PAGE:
Changing Women: An Ethnographic Study of Homeless Mothers and Popular Education

By Rivera, Lorna | Journal of Sociology & Social Welfare, June 2003 | Go to article overview

Changing Women: An Ethnographic Study of Homeless Mothers and Popular Education


Rivera, Lorna, Journal of Sociology & Social Welfare


This article discusses ethnographic research conducted between 1995 and 1998 that studied the impact of popular education on the lives of fifty homeless and formerly homeless mothers. Data collection involved in-depth interviews and participant observation in a family shelter located in one of Boston's poorest neighborhoods. The article argues that popular education increased the women's self-esteem, they were inspired to help other low-income women, they learned to advocate for their rights and they became more involved in their children's education. The findings suggest that popular education can best address the academic, personal, and community goals of very poor women.

Introduction

Between 1995 and 1998, I studied the impact of popular education on a group of fifty homeless and formerly homeless mothers who participated in a shelter-based adult literacy program located in one of Boston's poorest neighborhoods. When I first visited The Family Shelter, I met with a group of homeless mothers who were studying for their General Education Diplomas (GED). They said they were returning to school to improve their economic opportunities and to provide a better life for their children. They also said they were fortunate to be clients in the Family Shelter's unique popular education program because it provided them with more than basic literacy skills.

The popular education classes at The Family Shelter were rooted in a model of education that involved problem-posing and consciousness-raising activities based upon the problems or "generative themes" in the lives of the poor women. Popular education is a methodology of teaching and learning through dialogue that directly links curriculum content to people's lived experience and that inspires political action (Beder, 1996; Freire, 1990, 1973; Williams, 1996). The majority of the popular education classes I observed in the Family Shelter focused on generative themes related to Motherhood and Parenting, and Social Inequality. The generative themes were also linked to subject matter that developed and strengthened reading and numeracy skills. Teachers used stories written by homeless women, neighborhood newspapers and photographs as "codes" to represent the generative themes in the lives of the women. In their classes, the women discussed the problems represented in codes, how they had experienced these problems, why the problems existed, and what could be done to address them. I observed how the popular education classes inspired homeless and formerly homeless mothers to become actively involved in changing their community, both inside and outside of The Family Shelter. I sought to learn more about popular education and its potential for promoting collective social action.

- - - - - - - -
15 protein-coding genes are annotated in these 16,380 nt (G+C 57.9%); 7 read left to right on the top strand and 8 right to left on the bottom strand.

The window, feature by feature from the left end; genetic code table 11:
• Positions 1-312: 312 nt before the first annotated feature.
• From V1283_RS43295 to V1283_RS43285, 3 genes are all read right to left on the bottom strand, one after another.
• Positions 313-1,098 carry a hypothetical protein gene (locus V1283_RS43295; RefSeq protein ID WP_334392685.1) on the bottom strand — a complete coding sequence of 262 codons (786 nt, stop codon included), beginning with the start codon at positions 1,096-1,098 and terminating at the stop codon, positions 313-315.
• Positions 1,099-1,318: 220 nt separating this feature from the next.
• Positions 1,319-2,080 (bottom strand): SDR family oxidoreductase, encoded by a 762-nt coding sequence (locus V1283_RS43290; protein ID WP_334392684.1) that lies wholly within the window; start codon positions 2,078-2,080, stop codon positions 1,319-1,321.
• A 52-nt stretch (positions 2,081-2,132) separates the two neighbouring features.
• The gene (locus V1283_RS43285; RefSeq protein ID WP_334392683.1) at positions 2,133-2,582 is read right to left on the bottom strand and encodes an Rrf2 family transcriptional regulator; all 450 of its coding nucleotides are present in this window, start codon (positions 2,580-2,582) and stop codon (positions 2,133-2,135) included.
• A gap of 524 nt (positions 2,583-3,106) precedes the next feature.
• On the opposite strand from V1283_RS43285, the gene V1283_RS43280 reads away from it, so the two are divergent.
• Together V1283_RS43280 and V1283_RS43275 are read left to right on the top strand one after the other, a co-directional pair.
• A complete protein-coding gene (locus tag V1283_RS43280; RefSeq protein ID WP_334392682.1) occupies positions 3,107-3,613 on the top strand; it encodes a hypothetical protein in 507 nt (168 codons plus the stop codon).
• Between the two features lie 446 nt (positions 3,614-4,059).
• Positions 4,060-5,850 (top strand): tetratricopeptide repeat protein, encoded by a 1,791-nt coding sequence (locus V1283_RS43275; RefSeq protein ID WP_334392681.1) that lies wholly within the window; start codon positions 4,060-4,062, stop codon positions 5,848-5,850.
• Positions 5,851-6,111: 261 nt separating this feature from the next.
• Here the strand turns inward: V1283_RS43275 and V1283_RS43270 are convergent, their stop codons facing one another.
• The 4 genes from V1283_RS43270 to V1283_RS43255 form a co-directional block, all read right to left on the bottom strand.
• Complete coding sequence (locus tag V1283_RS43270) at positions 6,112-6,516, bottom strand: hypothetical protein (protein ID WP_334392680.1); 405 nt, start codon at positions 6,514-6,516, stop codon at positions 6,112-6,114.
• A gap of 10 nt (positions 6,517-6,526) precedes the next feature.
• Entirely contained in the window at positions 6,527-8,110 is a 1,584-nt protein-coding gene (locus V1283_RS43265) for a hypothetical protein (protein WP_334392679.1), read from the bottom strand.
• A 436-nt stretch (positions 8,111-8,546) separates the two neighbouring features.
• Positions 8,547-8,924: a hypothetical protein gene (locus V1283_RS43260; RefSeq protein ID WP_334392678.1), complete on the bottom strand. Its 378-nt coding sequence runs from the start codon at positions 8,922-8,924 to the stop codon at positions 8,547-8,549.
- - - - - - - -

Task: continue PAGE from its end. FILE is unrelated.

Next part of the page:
The purpose of this article is to examine how the homeless mothers were affected by their participation in the popular education program at the Family Shelter. Based on my observations, I argue that the Family Shelter's popular education philosophy and the provision of comprehensive social services addressed the women's personal, academic, and community needs. I argue that popular education had a positive impact on the lives of the homeless mothers that extended beyond learning important reading and numeracy skills.

Methodology

This article focuses on a sub-set of data from a larger study (Rivera, 2000). Between January 1995 and June 1998, I gathered data from 50 currently and formerly homeless women about their classroom experiences in popular education classes at the Family Shelter. I conducted over 1500 hours of participant observation in popular education classes at the Family Shelter. Most of the observations occurred in classrooms as women participated in discussions based on subject material provided by teachers or injected by the women into the program planning. Research also included an open-ended education history questionnaire.

Over three years, I collected a significant amount of data from fieldnotes, education histories, and transcripts from interviews.

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